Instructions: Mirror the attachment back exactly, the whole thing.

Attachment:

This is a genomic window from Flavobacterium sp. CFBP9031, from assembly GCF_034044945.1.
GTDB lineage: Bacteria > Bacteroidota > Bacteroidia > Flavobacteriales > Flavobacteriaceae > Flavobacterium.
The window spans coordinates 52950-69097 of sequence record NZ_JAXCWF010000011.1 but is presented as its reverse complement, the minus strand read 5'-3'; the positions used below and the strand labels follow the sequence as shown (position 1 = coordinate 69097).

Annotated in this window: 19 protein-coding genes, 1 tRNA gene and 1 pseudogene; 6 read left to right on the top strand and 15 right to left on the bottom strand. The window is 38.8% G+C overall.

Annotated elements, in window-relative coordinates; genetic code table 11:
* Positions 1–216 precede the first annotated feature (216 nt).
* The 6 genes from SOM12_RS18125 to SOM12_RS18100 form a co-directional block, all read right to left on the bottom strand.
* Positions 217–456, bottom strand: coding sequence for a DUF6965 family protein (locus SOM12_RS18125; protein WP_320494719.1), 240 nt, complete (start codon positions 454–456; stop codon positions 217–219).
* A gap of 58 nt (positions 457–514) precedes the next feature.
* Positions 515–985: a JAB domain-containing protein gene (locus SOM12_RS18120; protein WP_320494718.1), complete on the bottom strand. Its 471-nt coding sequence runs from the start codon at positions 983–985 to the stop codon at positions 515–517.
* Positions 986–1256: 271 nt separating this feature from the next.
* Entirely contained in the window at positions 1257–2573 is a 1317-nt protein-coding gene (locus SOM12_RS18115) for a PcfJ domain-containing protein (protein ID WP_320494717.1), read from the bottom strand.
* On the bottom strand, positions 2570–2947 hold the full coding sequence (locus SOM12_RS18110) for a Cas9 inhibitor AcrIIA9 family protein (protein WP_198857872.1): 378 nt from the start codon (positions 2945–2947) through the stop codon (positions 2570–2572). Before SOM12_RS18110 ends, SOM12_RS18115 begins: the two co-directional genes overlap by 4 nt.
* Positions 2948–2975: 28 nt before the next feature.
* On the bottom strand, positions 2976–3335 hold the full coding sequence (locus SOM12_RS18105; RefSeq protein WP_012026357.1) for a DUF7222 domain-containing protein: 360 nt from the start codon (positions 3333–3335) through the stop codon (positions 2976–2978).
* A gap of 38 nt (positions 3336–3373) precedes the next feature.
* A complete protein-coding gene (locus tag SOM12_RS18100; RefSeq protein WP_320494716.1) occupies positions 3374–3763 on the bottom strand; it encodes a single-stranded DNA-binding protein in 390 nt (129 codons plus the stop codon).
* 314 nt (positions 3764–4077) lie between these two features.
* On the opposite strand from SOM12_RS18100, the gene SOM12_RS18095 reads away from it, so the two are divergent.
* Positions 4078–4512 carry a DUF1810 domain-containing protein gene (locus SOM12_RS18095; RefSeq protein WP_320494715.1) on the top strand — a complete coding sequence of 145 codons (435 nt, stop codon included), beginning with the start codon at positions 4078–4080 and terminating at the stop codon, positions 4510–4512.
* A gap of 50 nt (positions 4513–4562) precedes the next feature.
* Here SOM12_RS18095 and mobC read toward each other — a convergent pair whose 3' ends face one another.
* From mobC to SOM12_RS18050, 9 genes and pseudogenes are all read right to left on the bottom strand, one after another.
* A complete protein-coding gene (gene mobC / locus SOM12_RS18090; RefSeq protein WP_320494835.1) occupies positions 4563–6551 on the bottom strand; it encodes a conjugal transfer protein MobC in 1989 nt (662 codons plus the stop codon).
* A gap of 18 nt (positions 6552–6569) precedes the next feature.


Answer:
This is a genomic window from Flavobacterium sp. CFBP9031, from assembly GCF_034044945.1.
GTDB lineage: Bacteria > Bacteroidota > Bacteroidia > Flavobacteriales > Flavobacteriaceae > Flavobacterium.
The window spans coordinates 52950-69097 of sequence record NZ_JAXCWF010000011.1 but is presented as its reverse complement, the minus strand read 5'-3'; the positions used below and the strand labels follow the sequence as shown (position 1 = coordinate 69097).

Annotated in this window: 19 protein-coding genes, 1 tRNA gene and 1 pseudogene; 6 read left to right on the top strand and 15 right to left on the bottom strand. The window is 38.8% G+C overall.

Annotated elements, in window-relative coordinates; genetic code table 11:
* Positions 1–216 precede the first annotated feature (216 nt).
* The 6 genes from SOM12_RS18125 to SOM12_RS18100 form a co-directional block, all read right to left on the bottom strand.
* Positions 217–456, bottom strand: coding sequence for a DUF6965 family protein (locus SOM12_RS18125; protein WP_320494719.1), 240 nt, complete (start codon positions 454–456; stop codon positions 217–219).
* A gap of 58 nt (positions 457–514) precedes the next feature.
* Positions 515–985: a JAB domain-containing protein gene (locus SOM12_RS18120; protein WP_320494718.1), complete on the bottom strand. Its 471-nt coding sequence runs from the start codon at positions 983–985 to the stop codon at positions 515–517.
* Positions 986–1256: 271 nt separating this feature from the next.
* Entirely contained in the window at positions 1257–2573 is a 1317-nt protein-coding gene (locus SOM12_RS18115) for a PcfJ domain-containing protein (protein ID WP_320494717.1), read from the bottom strand.
* On the bottom strand, positions 2570–2947 hold the full coding sequence (locus SOM12_RS18110) for a Cas9 inhibitor AcrIIA9 family protein (protein WP_198857872.1): 378 nt from the start codon (positions 2945–2947) through the stop codon (positions 2570–2572). Before SOM12_RS18110 ends, SOM12_RS18115 begins: the two co-directional genes overlap by 4 nt.
* Positions 2948–2975: 28 nt before the next feature.
* On the bottom strand, positions 2976–3335 hold the full coding sequence (locus SOM12_RS18105; RefSeq protein WP_012026357.1) for a DUF7222 domain-containing protein: 360 nt from the start codon (positions 3333–3335) through the stop codon (positions 2976–2978).
* A gap of 38 nt (positions 3336–3373) precedes the next feature.
* A complete protein-coding gene (locus tag SOM12_RS18100; RefSeq protein WP_320494716.1) occupies positions 3374–3763 on the bottom strand; it encodes a single-stranded DNA-binding protein in 390 nt (129 codons plus the stop codon).
* 314 nt (positions 3764–4077) lie between these two features.
* On the opposite strand from SOM12_RS18100, the gene SOM12_RS18095 reads away from it, so the two are divergent.
* Positions 4078–4512 carry a DUF1810 domain-containing protein gene (locus SOM12_RS18095; RefSeq protein WP_320494715.1) on the top strand — a complete coding sequence of 145 codons (435 nt, stop codon included), beginning with the start codon at positions 4078–4080 and terminating at the stop codon, positions 4510–4512.
* A gap of 50 nt (positions 4513–4562) precedes the next feature.
* Here SOM12_RS18095 and mobC read toward each other — a convergent pair whose 3' ends face one another.
* From mobC to SOM12_RS18050, 9 genes and pseudogenes are all read right to left on the bottom strand, one after another.
* A complete protein-coding gene (gene mobC / locus SOM12_RS18090; RefSeq protein WP_320494835.1) occupies positions 4563–6551 on the bottom strand; it encodes a conjugal transfer protein MobC in 1989 nt (662 codons plus the stop codon).
* A gap of 18 nt (positions 6552–6569) precedes the next feature.